10-19-2008, 10:29 AM
producing at the moment is bad debt in a clever little package, and we have been doing that for years. I want that to change, and in order to do that, that very economy needs to collapse and rebuild. On top of that, we need to pay off our deficits around 70 trillion dollars.
Ummm, when the economy is collapsing debts don't get paid.

Lets see we had a surplus 8 years ago right?

You Republicans need to figure this out. You. elected Reagan, he gave us an enormous debt from the cold war. We get out of it, then you gave us Bush 2 and he repeated it, plus as an extra bonus surprise, a nice economic melt-down do to deregulating everything they possibly can to allow corruption and greed to flourish unchecked.

If you want to be all hawkish and have an enormous military, kick ass all over the globe, you'd better resolve yourselves to having an enormous debt to go along with it.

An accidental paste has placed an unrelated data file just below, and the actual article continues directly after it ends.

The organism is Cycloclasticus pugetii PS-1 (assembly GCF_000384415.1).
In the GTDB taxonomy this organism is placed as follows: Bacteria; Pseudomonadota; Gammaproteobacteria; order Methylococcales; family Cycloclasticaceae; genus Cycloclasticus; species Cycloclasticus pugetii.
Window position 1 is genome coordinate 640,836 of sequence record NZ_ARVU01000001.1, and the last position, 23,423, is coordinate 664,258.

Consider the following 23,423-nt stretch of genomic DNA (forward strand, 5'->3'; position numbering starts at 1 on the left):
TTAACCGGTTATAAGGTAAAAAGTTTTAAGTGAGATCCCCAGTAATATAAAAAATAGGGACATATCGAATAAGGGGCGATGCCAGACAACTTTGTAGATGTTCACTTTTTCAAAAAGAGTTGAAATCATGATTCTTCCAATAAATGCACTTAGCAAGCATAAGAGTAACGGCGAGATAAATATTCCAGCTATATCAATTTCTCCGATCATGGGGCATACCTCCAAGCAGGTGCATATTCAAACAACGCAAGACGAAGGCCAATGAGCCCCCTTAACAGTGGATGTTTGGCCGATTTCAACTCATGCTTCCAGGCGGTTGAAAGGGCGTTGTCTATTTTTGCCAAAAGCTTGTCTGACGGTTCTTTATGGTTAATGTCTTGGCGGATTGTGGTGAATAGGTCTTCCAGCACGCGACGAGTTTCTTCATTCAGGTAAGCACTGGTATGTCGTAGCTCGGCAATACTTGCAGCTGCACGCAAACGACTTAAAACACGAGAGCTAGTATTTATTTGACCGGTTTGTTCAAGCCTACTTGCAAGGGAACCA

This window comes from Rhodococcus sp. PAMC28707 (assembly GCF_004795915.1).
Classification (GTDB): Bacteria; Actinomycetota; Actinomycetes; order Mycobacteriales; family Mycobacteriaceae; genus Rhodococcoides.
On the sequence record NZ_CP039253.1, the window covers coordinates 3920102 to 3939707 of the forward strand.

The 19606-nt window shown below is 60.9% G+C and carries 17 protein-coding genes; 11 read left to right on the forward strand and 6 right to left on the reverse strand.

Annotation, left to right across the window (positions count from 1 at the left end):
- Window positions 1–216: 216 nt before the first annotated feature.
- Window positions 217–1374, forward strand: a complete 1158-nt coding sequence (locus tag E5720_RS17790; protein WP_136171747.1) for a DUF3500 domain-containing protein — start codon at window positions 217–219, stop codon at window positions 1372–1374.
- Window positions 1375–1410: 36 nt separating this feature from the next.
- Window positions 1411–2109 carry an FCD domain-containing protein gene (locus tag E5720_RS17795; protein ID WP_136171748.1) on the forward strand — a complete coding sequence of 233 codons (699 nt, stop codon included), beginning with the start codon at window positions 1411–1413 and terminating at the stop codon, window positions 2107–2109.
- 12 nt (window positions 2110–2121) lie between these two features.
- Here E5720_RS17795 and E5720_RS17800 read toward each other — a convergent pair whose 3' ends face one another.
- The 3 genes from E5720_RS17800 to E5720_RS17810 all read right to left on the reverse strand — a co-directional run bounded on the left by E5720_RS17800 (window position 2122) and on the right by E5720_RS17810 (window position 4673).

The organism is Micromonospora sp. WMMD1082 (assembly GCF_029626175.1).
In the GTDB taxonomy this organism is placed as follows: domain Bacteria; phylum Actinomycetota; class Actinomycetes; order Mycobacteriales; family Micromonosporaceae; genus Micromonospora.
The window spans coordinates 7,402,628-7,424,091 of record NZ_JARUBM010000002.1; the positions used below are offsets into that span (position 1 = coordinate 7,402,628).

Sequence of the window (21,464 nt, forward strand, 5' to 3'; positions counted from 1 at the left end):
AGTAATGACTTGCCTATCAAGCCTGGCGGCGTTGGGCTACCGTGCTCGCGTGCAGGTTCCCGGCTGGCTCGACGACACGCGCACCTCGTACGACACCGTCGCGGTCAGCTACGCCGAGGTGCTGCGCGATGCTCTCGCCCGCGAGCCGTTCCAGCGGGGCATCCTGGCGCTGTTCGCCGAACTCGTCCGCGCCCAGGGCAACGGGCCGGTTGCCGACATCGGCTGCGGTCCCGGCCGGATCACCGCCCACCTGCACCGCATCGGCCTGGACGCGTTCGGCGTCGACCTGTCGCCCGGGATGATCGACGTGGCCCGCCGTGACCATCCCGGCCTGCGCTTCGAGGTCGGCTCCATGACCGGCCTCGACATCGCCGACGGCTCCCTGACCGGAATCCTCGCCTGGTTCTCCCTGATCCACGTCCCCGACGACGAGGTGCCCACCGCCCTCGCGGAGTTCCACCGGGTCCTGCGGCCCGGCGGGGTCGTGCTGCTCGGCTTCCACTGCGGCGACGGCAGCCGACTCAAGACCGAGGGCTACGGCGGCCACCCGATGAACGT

10-19-2008, 12:35 PM
That is the part I aggree with you Pan, I just disaggree about the way to go about it. I feel the only thing they are really doing is just making more debt, even with this plan. They are in spend, spend, spend mode, with no actual intake of income through taxes to pay off outstanding debts, in this plan of theirs, while they say we can make some money back on it, the key word is some money. Honestly, Bush got to run unchecked even with a democratic congress, he still did.

Everytime I turned around he was getting 500 billion for Iraq, A war I have pretty much maintained was bull all across the duration including the start of it, and all it was going to do was cause alot of financial hardships. He took a softening economy, with some room to right itself and grow, and start making more of a surplus to pay more on the deficits, which was around 30 trillion or so at the time, into a landslide, and not just a reccession, a potential depression is still looming.